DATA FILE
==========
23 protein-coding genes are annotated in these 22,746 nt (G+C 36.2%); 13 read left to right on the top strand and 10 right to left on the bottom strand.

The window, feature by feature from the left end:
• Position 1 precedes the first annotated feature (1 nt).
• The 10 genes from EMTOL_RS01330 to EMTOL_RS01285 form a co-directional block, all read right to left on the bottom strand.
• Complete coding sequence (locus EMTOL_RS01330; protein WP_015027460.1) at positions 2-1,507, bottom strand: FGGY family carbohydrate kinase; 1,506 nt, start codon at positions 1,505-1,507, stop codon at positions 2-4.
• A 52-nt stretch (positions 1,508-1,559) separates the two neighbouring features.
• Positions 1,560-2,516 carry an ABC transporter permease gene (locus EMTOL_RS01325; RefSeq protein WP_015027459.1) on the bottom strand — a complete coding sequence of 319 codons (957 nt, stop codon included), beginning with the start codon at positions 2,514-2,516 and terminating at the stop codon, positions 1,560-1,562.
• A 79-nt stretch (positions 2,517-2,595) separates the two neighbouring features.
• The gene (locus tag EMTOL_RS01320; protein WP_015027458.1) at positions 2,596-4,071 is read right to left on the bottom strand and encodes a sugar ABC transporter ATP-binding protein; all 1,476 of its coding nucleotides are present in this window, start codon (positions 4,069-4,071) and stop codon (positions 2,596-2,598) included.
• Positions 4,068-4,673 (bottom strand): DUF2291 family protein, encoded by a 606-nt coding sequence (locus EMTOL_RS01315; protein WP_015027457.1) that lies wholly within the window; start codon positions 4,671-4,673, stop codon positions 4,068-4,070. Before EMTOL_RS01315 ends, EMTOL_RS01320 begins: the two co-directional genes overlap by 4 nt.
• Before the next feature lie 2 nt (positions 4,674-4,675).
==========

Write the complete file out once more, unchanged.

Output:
23 protein-coding genes are annotated in these 22,746 nt (G+C 36.2%); 13 read left to right on the top strand and 10 right to left on the bottom strand.

The window, feature by feature from the left end:
• Position 1 precedes the first annotated feature (1 nt).
• The 10 genes from EMTOL_RS01330 to EMTOL_RS01285 form a co-directional block, all read right to left on the bottom strand.
• Complete coding sequence (locus EMTOL_RS01330; protein WP_015027460.1) at positions 2-1,507, bottom strand: FGGY family carbohydrate kinase; 1,506 nt, start codon at positions 1,505-1,507, stop codon at positions 2-4.
• A 52-nt stretch (positions 1,508-1,559) separates the two neighbouring features.
• Positions 1,560-2,516 carry an ABC transporter permease gene (locus EMTOL_RS01325; RefSeq protein WP_015027459.1) on the bottom strand — a complete coding sequence of 319 codons (957 nt, stop codon included), beginning with the start codon at positions 2,514-2,516 and terminating at the stop codon, positions 1,560-1,562.
• A 79-nt stretch (positions 2,517-2,595) separates the two neighbouring features.
• The gene (locus tag EMTOL_RS01320; protein WP_015027458.1) at positions 2,596-4,071 is read right to left on the bottom strand and encodes a sugar ABC transporter ATP-binding protein; all 1,476 of its coding nucleotides are present in this window, start codon (positions 4,069-4,071) and stop codon (positions 2,596-2,598) included.
• Positions 4,068-4,673 (bottom strand): DUF2291 family protein, encoded by a 606-nt coding sequence (locus EMTOL_RS01315; protein WP_015027457.1) that lies wholly within the window; start codon positions 4,671-4,673, stop codon positions 4,068-4,070. Before EMTOL_RS01315 ends, EMTOL_RS01320 begins: the two co-directional genes overlap by 4 nt.
• Before the next feature lie 2 nt (positions 4,674-4,675).